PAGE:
Signpath Pharma is a development stage biotechnology company founded in 2006. Its lead compound is 99.2% pure synthesized curcumin (diferuloylmethane). Curcumin has an extensive and long history in humans as a mixture of naturally occurring curcuminoids in extracts of the root of the Curcuma longa plant.
Traditional use of curcumin has been restricted to topical skin and gastrointestinal conditions because of negligible absorption when given orally. To extend its clinical use Signpath is developing three different intravenous nanoparticle-sized formulations; liposomal, polymeric, and PLGA. Proof of efficacy of these formulations against human tumor xenografts in mice has been established. Following intravenous injection of each formulation, we observed transport across the blood brain barrier in mice, rats, and localization in the hippocampus, brainstem and the striatum.
Signpath Pharma Announces IND Approval of Liposomal Curcumin for Clinical Trials of Drug Resistant Non-Small Cell Lung Cancer
June 3, 2014– Signpath Pharma, Inc. (SGTH), a private, fully-reporting and non-trading development stage biotechnology company developing novel therapeutics based on its use of pure synthesized curcumin formulated (LipocurcTM) to target systemic cancer cells or tumor-initiating cells, today announced that it has received allowance to proceed with clinical trials in the United States.
Successive patients with refractory metastatic or recurrent non-small cell lung cancers will receive ascending doses of LipocurcTM intravenous infusions once weekly for 8 weeks (one cycle) in order to determine the optimal safe dosage schedule. The trial plans to enroll 20-24 patients with the same cancer, and secondarily observe objective tumor response rates, progression free survival, and overall survival. The analysis will include biomarkers, and the best overall improvement between pre-treatment and up to eight weekly treatments to determine optimal safe dosage. Additionally, the mean number of evaluable patients who exhibit overall tumor shrinkage (i.e., the disease control rate) will be determined. SignPath Pharma will also record partial responses, stable disease, and progressive disease by RECIST criteria. These data will allow the selection of dosage and clinical indications for phase 2 and phase 3 clinical trials.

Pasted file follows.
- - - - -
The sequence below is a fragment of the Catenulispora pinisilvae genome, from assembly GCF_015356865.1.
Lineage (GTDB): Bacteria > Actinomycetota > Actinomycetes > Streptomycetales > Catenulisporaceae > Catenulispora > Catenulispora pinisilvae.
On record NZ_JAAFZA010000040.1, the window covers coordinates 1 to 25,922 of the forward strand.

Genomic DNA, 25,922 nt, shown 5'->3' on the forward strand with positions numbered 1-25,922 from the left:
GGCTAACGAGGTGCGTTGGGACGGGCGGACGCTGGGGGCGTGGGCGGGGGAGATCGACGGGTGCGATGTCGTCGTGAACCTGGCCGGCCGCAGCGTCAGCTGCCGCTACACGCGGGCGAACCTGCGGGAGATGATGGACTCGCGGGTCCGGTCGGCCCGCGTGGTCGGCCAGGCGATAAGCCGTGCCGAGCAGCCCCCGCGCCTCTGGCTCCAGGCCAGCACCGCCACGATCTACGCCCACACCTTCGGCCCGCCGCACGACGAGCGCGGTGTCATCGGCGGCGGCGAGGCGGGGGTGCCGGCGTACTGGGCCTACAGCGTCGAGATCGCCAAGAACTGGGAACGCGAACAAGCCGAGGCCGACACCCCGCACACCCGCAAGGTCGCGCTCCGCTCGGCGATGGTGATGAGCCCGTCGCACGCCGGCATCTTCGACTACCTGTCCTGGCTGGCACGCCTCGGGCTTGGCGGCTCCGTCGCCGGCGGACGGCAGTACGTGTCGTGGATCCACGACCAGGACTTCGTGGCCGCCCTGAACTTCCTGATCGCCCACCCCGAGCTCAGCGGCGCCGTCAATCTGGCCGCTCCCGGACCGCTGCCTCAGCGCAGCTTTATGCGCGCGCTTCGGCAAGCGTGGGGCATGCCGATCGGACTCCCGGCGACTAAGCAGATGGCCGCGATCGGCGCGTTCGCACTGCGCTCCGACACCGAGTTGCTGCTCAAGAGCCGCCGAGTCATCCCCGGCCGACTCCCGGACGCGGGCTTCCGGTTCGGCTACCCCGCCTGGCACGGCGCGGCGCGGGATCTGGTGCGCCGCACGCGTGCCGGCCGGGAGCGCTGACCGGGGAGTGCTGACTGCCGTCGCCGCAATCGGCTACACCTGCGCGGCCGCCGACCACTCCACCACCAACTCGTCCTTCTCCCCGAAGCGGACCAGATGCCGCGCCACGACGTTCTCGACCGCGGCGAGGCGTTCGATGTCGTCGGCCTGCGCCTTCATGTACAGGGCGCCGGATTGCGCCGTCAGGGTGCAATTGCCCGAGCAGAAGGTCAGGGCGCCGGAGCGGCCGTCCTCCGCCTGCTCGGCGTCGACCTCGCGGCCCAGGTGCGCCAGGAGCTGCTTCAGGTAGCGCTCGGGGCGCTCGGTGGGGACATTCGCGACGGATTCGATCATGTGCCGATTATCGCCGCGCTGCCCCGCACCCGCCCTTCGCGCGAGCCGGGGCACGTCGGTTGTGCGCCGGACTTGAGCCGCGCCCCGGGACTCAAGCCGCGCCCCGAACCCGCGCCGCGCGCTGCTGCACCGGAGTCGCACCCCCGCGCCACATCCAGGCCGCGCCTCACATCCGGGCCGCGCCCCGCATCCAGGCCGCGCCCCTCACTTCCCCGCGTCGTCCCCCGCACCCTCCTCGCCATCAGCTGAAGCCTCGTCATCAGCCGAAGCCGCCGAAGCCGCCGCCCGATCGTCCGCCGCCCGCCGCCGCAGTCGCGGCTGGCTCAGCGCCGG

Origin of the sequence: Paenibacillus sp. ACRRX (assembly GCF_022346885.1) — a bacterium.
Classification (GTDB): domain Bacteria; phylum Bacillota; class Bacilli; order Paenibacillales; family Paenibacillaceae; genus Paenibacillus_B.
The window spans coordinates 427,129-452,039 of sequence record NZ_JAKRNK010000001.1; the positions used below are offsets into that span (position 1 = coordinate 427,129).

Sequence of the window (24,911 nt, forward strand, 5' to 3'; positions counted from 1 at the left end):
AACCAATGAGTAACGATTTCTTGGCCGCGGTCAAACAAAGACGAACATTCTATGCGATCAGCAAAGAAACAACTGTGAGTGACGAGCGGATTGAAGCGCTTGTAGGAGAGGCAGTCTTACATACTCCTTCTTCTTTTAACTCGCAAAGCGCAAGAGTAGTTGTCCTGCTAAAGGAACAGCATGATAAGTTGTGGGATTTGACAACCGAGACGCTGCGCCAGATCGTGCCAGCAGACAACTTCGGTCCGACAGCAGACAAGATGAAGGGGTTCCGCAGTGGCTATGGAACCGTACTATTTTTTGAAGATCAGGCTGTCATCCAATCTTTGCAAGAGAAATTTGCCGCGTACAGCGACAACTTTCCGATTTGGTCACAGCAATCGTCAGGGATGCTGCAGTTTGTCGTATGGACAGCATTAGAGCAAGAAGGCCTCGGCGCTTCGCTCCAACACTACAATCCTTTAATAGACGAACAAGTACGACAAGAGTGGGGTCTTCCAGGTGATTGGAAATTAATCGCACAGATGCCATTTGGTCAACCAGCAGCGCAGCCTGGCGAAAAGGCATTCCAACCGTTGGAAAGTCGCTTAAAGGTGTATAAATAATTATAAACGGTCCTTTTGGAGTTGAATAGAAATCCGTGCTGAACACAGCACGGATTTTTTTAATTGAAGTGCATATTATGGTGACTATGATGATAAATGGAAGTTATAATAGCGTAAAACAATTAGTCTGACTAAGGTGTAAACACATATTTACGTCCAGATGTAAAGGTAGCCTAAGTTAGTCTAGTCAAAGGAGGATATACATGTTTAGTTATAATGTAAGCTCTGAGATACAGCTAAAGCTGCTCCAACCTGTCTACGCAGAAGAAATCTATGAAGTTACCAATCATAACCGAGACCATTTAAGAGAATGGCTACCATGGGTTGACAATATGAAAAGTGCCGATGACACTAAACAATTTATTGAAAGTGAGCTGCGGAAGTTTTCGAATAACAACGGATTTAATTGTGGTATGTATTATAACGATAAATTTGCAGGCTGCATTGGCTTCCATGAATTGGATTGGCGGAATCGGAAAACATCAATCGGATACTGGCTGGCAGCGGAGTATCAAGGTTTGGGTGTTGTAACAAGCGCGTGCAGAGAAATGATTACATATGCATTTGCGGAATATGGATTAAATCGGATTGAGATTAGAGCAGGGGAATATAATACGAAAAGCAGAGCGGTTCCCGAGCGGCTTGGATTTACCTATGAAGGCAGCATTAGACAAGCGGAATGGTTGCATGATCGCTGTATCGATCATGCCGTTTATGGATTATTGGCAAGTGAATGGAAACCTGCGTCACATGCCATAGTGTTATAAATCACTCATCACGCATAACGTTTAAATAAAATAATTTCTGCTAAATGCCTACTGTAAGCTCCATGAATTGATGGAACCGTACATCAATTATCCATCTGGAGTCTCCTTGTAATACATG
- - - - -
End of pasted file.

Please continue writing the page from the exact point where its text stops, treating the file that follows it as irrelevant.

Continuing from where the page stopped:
A separate indication, progressive Parkinson’s disease is anticipated to be submitted in the United States 3Q 2014. The proposed clinical study will enroll 9-12 patients in order to determine the optimal safe dosage schedule, and will be followed by a phase 2 and phase 3 clinical trial. Dr. Lawrence Helson, Chief Executive Officer and President at SignPath Pharma, Inc., noted, “As our first pharmaceutical candidate, we believe this is a very important clinical step in the further development of liposomal curcumin to treat recurrent cancers and neurologic disorders.”
Publications and Posters
New Publication added October, 2014
Liposomes Ameliorate Crizotinib- and Nilotinib-induced Inhibition of the Cardiac IKr Channel and QTc Prolongation.
Shopp GM, Helson L, Bouchard A, Salvail D, Majeed M.
Crizotinib (Xalkori®) and nilotinib (Tasigna®) are tyrosine kinase inhibitors approved for the treatment of non-small cell lung cancer and chronic myeloid leukemia, respectively. Both have been shown to result in electrocardiogram rate-corrected Q-wave T-wave interval (QTc) prolongation in humans and animals. Liposomes have been shown to ameliorate drug-induced effects on the cardiac-delayed rectifier K(+) current (IKr, KV11.1), coded by the human ether-a-go-go-related gene (hERG). This study was undertaken to determine if liposomes would also decrease the effect of crizotinib and nilotinib on the IKr channel. Crizotinib and nilotinib were tested in an in vitro IKr assay using human embryonic kidney (HEK) 293 cells stably transfected with the hERG. Dose-responses were determined and the 50% inhibitory concentrations (IC50s) were calculated. When the HEK 293 cells were treated with crizotinib or nilotinib that were mixed with liposomes, there was a significant decrease in the IKr channel inhibitory effects of these two drugs. When isolated, rabbit hearts were exposed to crizotinib or nilotinib, there were significant increases in QTc prolongation. Mixing either of the drugs with liposomes ameliorated the effects of the drugs. Rabbits dosed intravenously (IV) with crizotinib or nilotinib showed QTc prolongation. When liposomes were injected prior to crizotinib or nilotinib, the liposomes decreased the effects on the QTc interval. The use of liposomal encapsulated QT-prolongation agents, or giving liposomes in combination with drugs, may decrease their cardiac liability.